A Social Justice Argument For Spoiler Warnings

With the impending release of a certain Long Awaited Movie, there has been an uptick in concerns about spoilers on social media. In response, some people have posted pledges not to spoil the Long Awaited Movie on their Facebook and Twitter accounts, or have promised to use spoiler warnings before doing so.
In response to this phenomenon there has been some pushback. The arguments for this pushback have come in two parts. First, advocating for spoiler warnings while arguing against trigger warnings is hypocritical and emphasizes the desires of fans over the needs of people who have experienced trauma. The second bit of pushback has been pointing to a study that indicates that people’s enjoyment of media does not suffer when the media is spoiled for them.

The first argument is one I agree with in the sense that it makes sense to point out that some people are hypocrites about warnings, objecting to them for spoilers while simultaneously being jackasses about ones for triggers. That sucks, and this hypocrisy is absolutely worth pointing out. However, I’m not persuaded that a significant portion of the people who ask not to have a brand new movie or TV show spoiled for them are opposed to trigger warnings, and even if that were the case, it’s not an argument against spoiler warnings, just an observation of inconsistency in the attitudes of jerks.

The second argument cites a small study done on college undergraduates reading older stories about which they had no prior emotional connection. This study, while interesting, has no real relevance to a big social event like the Long Awaited Movie.

In the real world, some of us both like or need trigger warnings/content notes and also prefer to avoid spoilers. Personally, research that says spoilers don’t hurt my ability to enjoy media is less important to me than the experience of disappointment I have when someone spoils something I’m excited about. I especially don’t appreciate being patronized for having a preference to avoid spoilers, as I don’t appreciate being patronized about wanting trigger warnings.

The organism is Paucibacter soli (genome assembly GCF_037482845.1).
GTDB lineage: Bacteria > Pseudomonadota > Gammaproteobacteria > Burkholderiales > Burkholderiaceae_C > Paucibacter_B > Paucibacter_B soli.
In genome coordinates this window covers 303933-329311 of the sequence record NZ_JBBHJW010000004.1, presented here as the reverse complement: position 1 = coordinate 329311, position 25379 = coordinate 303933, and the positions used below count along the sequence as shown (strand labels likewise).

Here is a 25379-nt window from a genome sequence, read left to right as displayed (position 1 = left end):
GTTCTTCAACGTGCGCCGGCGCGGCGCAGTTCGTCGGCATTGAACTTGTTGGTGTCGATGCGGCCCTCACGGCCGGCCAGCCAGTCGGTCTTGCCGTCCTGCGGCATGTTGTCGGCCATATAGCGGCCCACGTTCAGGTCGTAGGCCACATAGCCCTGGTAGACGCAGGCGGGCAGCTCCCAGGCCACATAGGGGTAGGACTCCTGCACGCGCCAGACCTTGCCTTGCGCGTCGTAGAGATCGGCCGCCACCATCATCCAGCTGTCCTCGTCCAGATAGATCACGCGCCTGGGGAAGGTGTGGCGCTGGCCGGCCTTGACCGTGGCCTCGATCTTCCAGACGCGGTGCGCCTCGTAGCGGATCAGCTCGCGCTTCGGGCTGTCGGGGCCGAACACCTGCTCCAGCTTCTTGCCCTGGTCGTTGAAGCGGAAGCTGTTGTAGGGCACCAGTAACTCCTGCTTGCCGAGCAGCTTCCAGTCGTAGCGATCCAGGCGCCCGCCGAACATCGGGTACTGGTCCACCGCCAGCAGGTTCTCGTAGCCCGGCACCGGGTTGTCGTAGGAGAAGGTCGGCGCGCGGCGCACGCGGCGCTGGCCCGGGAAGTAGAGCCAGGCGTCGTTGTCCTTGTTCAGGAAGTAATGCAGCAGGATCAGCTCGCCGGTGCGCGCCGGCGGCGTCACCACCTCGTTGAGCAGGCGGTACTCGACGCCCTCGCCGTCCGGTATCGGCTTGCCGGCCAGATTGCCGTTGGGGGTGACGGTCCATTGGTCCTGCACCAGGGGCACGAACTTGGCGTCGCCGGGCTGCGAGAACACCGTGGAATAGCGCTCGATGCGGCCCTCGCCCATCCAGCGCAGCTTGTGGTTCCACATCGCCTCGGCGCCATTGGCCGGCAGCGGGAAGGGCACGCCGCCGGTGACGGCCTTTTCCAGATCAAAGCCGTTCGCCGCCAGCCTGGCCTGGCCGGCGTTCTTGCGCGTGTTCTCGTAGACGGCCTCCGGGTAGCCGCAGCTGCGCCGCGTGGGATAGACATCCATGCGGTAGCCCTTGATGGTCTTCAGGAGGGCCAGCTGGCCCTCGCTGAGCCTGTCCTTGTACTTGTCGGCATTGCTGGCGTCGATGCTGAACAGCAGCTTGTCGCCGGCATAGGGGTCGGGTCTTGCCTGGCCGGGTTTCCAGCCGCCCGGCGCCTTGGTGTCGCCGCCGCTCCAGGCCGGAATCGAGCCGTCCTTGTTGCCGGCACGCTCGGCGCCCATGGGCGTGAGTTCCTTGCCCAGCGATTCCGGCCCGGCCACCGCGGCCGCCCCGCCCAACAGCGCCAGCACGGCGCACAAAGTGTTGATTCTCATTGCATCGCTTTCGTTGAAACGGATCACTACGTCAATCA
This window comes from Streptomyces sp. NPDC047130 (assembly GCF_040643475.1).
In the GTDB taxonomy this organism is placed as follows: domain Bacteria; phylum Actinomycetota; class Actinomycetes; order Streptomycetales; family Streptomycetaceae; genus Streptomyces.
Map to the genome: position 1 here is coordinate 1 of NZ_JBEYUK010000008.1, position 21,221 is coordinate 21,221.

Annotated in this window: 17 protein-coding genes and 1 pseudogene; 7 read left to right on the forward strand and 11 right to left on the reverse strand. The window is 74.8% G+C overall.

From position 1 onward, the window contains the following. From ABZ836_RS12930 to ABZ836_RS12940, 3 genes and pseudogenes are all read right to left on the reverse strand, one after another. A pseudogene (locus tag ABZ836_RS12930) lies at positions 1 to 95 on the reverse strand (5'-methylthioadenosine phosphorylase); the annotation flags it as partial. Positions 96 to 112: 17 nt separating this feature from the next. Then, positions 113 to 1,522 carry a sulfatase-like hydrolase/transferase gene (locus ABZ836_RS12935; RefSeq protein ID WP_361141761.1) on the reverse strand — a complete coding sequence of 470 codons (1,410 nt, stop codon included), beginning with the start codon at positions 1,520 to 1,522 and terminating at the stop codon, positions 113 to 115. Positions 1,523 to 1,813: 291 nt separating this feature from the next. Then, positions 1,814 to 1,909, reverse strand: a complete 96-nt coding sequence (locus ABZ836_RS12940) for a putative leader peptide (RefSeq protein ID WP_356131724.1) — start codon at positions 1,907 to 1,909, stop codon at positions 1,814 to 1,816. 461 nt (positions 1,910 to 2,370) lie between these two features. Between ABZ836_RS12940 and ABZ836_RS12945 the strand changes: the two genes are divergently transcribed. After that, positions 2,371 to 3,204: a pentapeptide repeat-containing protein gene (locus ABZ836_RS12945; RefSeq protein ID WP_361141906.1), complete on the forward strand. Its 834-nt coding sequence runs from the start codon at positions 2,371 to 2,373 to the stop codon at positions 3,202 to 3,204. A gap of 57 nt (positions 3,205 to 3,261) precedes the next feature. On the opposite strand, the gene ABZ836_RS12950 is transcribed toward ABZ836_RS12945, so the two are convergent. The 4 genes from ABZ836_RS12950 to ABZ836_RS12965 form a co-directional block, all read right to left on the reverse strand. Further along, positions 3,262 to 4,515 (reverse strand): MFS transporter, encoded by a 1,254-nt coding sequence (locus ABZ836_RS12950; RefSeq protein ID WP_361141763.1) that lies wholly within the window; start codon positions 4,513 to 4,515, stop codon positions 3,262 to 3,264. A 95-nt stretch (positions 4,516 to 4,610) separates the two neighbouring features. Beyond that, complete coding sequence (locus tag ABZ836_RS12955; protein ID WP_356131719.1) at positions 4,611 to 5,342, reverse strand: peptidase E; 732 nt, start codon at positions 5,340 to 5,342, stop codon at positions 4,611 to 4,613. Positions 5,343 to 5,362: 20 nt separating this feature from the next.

Spoiler warnings are an intersectional social justice and accessibility issue. For example, I am rarely able to experience media right away. I don’t get to see movies when they come out because I work a lot of hours, I’m a student, and I’m usually totally broke. Spoilers are a constant reminder that I’m too poor to have the benefit of seeing movies opening weekend (or even in the theater usually), too poor to watch shows on cable, or too poor to read books right away. Helping me to avoid spoilers by labeling them helps me to experience media the way people with more money and time than me get to experience that media. When I’m angsting about not wanting a movie spoiled for me, it’s not because I’m a hypocritical jackass. It’s because I’m a poor college student who has to wait a few weeks to see a movie I’m excited about but cannot afford the time or cash to see yet.

From an accessibility perspective, there are many people with a wide variety of disabilities who may not be able to see a movie when it is in theaters, or who may not get through a book quickly. While sensory-friendly movie environments are becoming increasingly popular for children’s films, they’re non-existent for PG-13 and R rated films, under the incorrect assumption that autism and sensory processing disorders are limited to children. People with PTSD, agoraphobia, or a myriad of other concerns may be unable to see a movie in a theater but will be thrilled to see the same film in their living rooms. I love to watch movies with my friend with Reflex Sympathetic Dystrophy Syndrome, and would hate to have those movies spoiled for her just because her condition makes the loud sound systems of movie theaters intolerable. Should I feel free to spoil a book that my dyslexic friend is in the middle of reading just because I read it faster?

Over on Heinous Dealings, Heina discusses their own reasons for spoiler warnings as someone raised in a fundamentalist environment.

Trigger warnings are essential for making our writing, classes, and world more accessible for people. Spoiler warnings are, too. Let those of us who, for whatever reason, get to a piece of media after you enjoy it the same way you do. I know you’re a mega-fan who got to see Long Awaited Movie on opening day, but I have to wait until payday. Then I’ll go to the theater, with a pair of earplugs for the loud bits, and with your help I’ll get to experience it the same way you did on opening day.

Edit note: On 12/19/2015 this post was updated to correct the link to Heinous Dealings, which was originally incorrect.

Benny Vimes

Benny Vimes is a queer polyamorous transman, curious skeptic, and enthusiastic seeker of knowledge. He's an undergraduate student in his 30's and loves teaching people about alternative sexuality and gender issues.

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  1. Excellent post and definitely hits home. In recent years with my schooling that I’ve not been able to get to as many movies as I used to in the theater, or get to see them right away like I used to (I’ve still not seen the last two Marvel movies). Spoiler warnings have been extremely important to me, especially as I’m someone who loves to stay on top of the movie news and business.

    I’ll admit, until recently, I didn’t really think about the a/v sensory issues that some people may have (including some of my friends who I didn’t know had some of those issues) being reasons to skip the movies in the theater and wait for home viewing. Definitely something I will keep in mind for the future!

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